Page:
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Where does the money come from?

How is the budget financed?

The EU budget:

  • Own resources account for approximately 98% of the budget. The total amount of own resources to cover annual payment appropriations are not allowed to exceed 1.20% of the EU's gross national income (GNI).
  • The remaining approximately 2% of budget revenue comes from other sources of income.

Own resources

Own resources provide the EU's main revenue. There are three kinds of own resources (for background details see European Union Public Finance, 5th Edition, 2014):
  • Traditional own resources

    - mainly customs duties on imports from outside the EU and sugar levies.

    EU governments retain collection cost (under Own Resources Decision 2014/335 the collection costs were reduced to 20%) .

    Background: European Union Public Finance (page 191)

  • own resource from value added tax (VAT)

    A standard percentage is levied on the harmonised VAT base of each EU country.

    The VAT base to be taxed is capped at 50% of GNI for each country. This rule is intended to prevent less prosperous countries having to pay a disproportionate amount (in such countries consumption – and so VAT – tend to account for a higher percentage of national income).

    Background: European Union Public Finance (page 191)

  • own resource based on gross national income (GNI)

    A uniform percentage is levied on the GNI of each EU country. It is used to balance revenue and expenditure, i.e. to fund the part of the budget not covered by other sources of income.

    Although designed simply as a balancing system, this has become the largest source of revenue.

    Background: European Union Public Finance (page 193)

Other revenue

The budget also has other sources of revenue, e.g.:

  • taxes on EU staff salaries
  • contributions from non-EU countries to certain programmes
  • fines on companies for breaching competition laws, etc.

Background: European Union Public Finance (page 197)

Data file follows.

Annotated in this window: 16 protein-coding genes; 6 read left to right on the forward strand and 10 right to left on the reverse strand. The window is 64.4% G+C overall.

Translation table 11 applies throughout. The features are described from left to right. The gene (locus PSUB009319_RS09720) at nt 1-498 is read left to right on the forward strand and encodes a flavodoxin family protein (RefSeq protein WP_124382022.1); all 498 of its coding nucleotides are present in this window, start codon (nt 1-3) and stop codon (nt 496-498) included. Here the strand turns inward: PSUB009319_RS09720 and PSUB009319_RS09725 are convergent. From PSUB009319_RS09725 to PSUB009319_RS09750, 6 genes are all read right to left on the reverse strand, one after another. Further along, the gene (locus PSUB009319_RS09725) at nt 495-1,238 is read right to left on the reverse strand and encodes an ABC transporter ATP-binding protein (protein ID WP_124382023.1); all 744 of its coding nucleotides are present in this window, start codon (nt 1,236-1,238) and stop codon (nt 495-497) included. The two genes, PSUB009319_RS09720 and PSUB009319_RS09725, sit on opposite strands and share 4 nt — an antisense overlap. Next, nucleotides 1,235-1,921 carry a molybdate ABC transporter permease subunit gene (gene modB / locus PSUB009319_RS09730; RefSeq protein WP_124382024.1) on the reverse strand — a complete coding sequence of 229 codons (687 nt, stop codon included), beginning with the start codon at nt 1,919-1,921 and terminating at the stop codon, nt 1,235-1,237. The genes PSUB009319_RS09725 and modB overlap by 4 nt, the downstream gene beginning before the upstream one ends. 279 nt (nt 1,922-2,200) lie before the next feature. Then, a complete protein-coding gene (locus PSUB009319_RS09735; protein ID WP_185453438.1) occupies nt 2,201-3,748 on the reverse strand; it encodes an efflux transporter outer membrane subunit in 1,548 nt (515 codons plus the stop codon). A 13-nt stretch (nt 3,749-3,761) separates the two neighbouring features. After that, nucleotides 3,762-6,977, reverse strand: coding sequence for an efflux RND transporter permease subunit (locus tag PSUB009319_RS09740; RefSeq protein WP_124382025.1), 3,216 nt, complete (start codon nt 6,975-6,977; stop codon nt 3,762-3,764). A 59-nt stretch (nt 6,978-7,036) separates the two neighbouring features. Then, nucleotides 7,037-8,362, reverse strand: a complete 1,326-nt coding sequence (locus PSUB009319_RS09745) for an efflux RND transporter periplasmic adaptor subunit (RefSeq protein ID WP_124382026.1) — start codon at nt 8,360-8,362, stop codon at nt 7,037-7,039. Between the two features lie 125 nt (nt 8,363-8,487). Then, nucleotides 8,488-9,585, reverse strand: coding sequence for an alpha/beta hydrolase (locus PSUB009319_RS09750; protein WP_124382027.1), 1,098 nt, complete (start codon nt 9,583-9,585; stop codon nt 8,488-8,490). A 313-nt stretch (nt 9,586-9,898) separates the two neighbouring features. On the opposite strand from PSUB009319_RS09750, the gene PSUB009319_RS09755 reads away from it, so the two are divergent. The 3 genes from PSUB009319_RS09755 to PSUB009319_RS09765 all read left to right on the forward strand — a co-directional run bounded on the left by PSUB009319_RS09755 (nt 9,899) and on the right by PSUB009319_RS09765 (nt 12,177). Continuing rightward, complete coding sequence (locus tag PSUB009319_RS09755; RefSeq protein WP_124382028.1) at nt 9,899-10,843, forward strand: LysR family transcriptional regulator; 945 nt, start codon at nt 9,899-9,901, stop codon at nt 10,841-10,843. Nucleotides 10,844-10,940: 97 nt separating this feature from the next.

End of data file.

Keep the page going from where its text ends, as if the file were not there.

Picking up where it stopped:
Revenue and expenditure – balanced-budget requirement

When the EU Council and the European Parliament approve the annual EU budget, total revenue must equal total expenditure.

In practice, however, actual revenue and expenditure often differ from the estimates. There is usually a surplus, which is used to reduce EU countries' contributions to the budget for the following year.

National compensation mechanisms

In the past, some countries felt that they were paying too much towards the budget, compared to other countries.
Measures were taken to correct (compensate) these imbalances, including:

  • the 'UK rebate' – the UK is reimbursed by 66% of the difference between its contribution and what it receives back from the budget. The calculation is based on its GNI and VAT
  • lump-sum payments to Denmark, the Netherlands, Sweden and Austria
  • reduced VAT call rates for the Netherlands, Sweden, Germany.

The cost of the UK rebate is divided among EU member countries in proportion to the share they contribute to the EU's GNI. However, since 2002 this has been limited to 25% of its normal value for Germany, the Netherlands, Austria and Sweden, who considered their relative contributions to the budget to be too high. This cost is shared by the other EU members.

Background: European Union Public Finance (page 194)

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